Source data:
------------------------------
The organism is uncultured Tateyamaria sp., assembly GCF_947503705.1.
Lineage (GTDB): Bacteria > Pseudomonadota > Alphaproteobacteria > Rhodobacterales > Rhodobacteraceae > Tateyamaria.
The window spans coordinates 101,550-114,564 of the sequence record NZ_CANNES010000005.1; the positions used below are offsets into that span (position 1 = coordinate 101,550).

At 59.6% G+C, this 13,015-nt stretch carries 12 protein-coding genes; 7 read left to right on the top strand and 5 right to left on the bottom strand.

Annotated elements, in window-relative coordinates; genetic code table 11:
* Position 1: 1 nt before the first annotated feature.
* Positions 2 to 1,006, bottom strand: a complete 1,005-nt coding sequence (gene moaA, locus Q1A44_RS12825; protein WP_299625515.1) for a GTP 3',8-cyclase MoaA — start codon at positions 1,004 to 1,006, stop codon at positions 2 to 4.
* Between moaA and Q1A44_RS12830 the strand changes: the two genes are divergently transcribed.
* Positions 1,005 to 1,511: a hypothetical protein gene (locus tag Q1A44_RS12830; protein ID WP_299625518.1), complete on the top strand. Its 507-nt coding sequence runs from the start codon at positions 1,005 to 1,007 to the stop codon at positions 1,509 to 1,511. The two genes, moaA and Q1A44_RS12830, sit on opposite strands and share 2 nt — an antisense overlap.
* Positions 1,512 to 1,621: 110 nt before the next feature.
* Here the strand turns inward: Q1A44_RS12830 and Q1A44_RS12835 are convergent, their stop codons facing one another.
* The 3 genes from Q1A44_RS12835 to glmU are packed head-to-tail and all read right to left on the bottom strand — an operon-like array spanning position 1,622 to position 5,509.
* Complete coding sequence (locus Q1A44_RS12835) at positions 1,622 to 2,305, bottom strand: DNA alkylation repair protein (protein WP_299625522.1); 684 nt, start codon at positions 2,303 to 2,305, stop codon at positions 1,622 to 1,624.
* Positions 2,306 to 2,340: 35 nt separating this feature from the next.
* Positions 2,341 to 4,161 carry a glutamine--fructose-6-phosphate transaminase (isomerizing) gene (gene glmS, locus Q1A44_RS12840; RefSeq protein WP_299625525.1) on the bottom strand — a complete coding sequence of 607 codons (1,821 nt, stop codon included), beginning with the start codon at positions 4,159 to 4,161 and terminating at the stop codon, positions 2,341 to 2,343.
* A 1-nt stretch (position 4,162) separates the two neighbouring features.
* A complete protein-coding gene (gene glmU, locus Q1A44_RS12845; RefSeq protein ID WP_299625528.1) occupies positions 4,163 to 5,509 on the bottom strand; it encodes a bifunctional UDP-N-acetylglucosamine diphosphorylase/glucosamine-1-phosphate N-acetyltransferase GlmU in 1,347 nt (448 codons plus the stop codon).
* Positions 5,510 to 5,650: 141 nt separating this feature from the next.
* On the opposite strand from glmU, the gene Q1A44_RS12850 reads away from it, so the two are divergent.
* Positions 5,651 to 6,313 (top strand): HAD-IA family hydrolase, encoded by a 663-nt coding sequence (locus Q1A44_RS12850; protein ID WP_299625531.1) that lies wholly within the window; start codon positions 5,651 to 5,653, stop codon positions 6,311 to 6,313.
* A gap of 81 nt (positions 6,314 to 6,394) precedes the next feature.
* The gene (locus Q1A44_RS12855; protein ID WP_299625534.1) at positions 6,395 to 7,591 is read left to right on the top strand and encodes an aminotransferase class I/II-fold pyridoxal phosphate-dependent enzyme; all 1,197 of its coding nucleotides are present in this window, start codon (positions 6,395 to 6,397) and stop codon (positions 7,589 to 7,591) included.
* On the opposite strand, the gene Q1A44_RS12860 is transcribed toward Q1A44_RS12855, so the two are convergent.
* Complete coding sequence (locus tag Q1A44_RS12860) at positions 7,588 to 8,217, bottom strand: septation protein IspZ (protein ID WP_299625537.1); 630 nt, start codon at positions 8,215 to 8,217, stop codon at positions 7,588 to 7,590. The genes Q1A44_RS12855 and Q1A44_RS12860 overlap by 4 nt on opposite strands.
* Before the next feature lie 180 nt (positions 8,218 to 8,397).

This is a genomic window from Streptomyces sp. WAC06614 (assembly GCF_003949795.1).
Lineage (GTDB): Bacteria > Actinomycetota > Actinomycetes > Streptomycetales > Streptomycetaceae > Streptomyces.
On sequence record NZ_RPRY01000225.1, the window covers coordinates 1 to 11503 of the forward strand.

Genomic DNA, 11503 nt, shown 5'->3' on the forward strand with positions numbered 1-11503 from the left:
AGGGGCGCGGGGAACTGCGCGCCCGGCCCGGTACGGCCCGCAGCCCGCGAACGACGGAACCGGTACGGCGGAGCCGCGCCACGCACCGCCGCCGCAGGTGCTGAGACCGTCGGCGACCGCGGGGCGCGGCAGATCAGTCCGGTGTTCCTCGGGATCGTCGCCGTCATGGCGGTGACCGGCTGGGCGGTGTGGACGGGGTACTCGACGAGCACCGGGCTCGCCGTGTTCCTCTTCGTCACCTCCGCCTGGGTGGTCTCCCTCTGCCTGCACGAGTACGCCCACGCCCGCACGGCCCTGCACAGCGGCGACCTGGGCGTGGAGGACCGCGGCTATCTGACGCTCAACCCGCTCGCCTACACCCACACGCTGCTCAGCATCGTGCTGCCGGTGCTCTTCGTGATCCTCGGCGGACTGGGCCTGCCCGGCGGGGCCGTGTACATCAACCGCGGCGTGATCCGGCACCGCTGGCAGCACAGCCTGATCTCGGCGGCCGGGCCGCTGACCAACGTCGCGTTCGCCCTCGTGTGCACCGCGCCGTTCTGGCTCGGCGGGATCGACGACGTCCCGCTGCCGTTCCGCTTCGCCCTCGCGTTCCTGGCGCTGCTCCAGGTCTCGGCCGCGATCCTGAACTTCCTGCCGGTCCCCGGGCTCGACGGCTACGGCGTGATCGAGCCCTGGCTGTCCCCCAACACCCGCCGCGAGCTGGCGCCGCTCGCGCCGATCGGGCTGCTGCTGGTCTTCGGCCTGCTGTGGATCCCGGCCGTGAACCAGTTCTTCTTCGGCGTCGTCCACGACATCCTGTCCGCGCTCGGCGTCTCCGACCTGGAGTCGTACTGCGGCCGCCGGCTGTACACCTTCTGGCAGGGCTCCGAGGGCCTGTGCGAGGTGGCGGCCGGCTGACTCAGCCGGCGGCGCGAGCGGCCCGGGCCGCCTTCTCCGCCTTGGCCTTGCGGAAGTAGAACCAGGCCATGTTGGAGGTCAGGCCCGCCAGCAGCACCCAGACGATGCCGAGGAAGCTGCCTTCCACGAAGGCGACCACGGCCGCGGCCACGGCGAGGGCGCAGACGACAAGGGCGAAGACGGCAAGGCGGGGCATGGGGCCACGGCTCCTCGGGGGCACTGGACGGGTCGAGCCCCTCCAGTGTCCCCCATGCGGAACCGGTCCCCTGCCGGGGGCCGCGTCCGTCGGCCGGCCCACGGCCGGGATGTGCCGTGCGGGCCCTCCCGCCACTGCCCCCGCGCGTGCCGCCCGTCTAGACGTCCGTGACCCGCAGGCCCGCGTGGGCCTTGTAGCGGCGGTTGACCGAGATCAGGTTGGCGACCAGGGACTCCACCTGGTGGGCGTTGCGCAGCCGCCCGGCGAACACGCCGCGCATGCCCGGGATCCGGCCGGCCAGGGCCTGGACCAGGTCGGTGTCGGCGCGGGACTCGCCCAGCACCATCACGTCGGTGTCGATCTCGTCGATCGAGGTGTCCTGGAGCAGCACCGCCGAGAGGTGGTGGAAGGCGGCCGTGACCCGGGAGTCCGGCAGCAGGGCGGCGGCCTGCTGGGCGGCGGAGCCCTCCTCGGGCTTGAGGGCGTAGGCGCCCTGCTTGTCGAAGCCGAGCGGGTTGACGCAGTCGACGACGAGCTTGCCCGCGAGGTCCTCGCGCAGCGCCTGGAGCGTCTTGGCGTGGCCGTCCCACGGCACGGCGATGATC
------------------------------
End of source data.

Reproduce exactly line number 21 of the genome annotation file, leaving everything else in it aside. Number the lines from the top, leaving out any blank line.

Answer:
* A gap of 81 nt (positions 6,314 to 6,394) precedes the next feature.